Minnesota: Polk County

Polk County (pop. 31,600) may be the most oddly shaped county in Minnesota; it is located west, south, and east of Red Lake County.

Named for President James K. Polk

Polk County is officially in the Grand Forks (North Dakota) Metropolitan Statistical Area – the 346th largest metro area (out of 366) in the country, with 98,054 people.

Grand Forks is the third largest city in North Dakota.

East Grand Forks (pop. 8,601), across the Red River from Grand Forks, is the largest city in Polk County. The entire city was evacuated in the devastating 1997 Red River flood.

Downtown East Grand Forks, 1997

The county seat of Polk County is Crookston (pop. 7,891). The downtown buildings of the Crookston Commercial Historic District are on the National Register of Historic Places.

Downtown Crookston

The former Cathedral of the Immaculate Conception (1912) in Crookston has been vacant since 1990.

Neo-Gothic, with three towers

Crookston’s Grand Theatre (originally the Grand Opera House, 1911), claims to have been showing movies longer than any other theater in the country.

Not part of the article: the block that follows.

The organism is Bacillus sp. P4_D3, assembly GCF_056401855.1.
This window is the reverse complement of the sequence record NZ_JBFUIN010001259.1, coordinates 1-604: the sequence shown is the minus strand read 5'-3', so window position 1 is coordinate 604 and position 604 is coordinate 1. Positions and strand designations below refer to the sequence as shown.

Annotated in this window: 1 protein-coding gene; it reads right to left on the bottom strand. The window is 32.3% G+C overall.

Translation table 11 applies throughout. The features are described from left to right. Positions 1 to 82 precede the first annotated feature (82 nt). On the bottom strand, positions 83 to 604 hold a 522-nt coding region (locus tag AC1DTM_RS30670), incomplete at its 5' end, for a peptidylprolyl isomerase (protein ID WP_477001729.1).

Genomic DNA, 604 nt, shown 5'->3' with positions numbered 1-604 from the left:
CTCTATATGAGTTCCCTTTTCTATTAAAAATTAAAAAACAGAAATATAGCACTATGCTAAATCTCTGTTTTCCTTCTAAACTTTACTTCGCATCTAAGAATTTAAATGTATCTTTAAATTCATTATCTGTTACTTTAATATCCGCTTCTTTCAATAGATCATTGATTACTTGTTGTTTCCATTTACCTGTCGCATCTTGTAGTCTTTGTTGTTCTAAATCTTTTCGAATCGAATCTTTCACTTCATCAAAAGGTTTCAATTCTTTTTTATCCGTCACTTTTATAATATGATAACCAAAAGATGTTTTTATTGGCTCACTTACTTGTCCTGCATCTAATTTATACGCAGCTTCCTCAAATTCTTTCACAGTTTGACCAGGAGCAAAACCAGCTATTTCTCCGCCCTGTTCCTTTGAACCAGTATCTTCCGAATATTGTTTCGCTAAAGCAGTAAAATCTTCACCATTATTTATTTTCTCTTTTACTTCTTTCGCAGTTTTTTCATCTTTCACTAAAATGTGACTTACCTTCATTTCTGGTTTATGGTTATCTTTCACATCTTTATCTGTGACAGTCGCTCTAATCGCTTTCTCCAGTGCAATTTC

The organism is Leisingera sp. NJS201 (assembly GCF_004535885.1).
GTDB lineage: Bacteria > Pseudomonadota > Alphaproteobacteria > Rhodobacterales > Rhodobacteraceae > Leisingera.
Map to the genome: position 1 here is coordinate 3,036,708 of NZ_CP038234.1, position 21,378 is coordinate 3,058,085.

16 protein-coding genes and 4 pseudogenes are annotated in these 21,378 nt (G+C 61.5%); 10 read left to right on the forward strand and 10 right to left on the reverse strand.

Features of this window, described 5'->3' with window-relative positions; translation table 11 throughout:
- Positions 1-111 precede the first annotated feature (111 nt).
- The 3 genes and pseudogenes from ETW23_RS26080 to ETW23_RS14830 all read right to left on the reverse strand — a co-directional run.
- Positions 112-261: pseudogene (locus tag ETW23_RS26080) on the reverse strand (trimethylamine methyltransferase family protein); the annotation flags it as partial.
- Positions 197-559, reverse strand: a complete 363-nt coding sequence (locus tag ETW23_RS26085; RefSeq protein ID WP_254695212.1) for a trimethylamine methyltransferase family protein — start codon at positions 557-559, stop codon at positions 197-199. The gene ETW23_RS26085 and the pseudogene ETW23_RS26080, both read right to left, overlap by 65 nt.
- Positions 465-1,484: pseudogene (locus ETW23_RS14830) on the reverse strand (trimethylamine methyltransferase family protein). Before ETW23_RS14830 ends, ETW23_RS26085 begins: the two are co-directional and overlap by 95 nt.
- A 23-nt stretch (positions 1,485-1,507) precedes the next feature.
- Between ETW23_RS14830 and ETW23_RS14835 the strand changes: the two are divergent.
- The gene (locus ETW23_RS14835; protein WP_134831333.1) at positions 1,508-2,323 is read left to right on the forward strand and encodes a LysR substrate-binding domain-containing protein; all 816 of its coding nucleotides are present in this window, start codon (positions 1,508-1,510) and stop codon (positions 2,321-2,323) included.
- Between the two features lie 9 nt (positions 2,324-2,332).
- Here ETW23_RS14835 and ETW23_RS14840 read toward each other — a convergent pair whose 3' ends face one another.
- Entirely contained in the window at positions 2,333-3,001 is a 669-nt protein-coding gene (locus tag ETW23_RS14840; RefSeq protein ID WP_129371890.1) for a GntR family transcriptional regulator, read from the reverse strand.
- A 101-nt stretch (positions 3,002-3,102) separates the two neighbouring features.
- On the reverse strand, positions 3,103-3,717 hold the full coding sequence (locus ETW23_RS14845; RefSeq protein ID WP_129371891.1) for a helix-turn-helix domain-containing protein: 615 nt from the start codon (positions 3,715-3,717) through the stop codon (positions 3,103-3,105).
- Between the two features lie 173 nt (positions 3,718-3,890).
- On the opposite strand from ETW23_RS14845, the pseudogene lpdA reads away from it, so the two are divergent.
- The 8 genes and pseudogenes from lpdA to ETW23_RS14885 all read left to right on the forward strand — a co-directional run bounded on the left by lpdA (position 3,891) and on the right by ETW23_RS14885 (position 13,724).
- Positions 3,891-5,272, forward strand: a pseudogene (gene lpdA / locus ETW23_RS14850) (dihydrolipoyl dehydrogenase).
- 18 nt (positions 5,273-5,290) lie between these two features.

Showing movies since 1918

One of the University of Minnesota’s five campuses is in Crookston.

UMC has about 1,600 students.

The town of Erskine (pop. 842) has the world’s largest northern pike, on the shores of Cameron Lake.

It’s really just a concrete statue!

The town of Fertile (pop. 842) has the second highest percentage of residents of Norwegian ancestry (54.4 percent) of any town in the U.S.

Fosston (pop. 1,527) was the mythical home of the lumberjack Cordwood Pete, the younger and smaller brother of Paul Bunyan.

Cordwood Pete and his dog, Tamarack


4 comments on “Minnesota: Polk County

  1. John Dodds says:

    wow had never heard of cordwood pete. according to wikipedia, he was under 5′ and foul-tempered

  2. Kathy Kasten says:

    The most interesting one yet. I learned a lot!

  3. Parry Dodds says:

    Ben Baakegard went to UMC, Parry

  4. Mary Schlick says:

    I know that Bronco Nagurski wasn’t born here (born in Koochiching County) but I’ll bet the old timers remember when traveled with a pro basketball team touring the prairie in the ’30s. My North Dakota-born neighbor tells great stories about watching him play.

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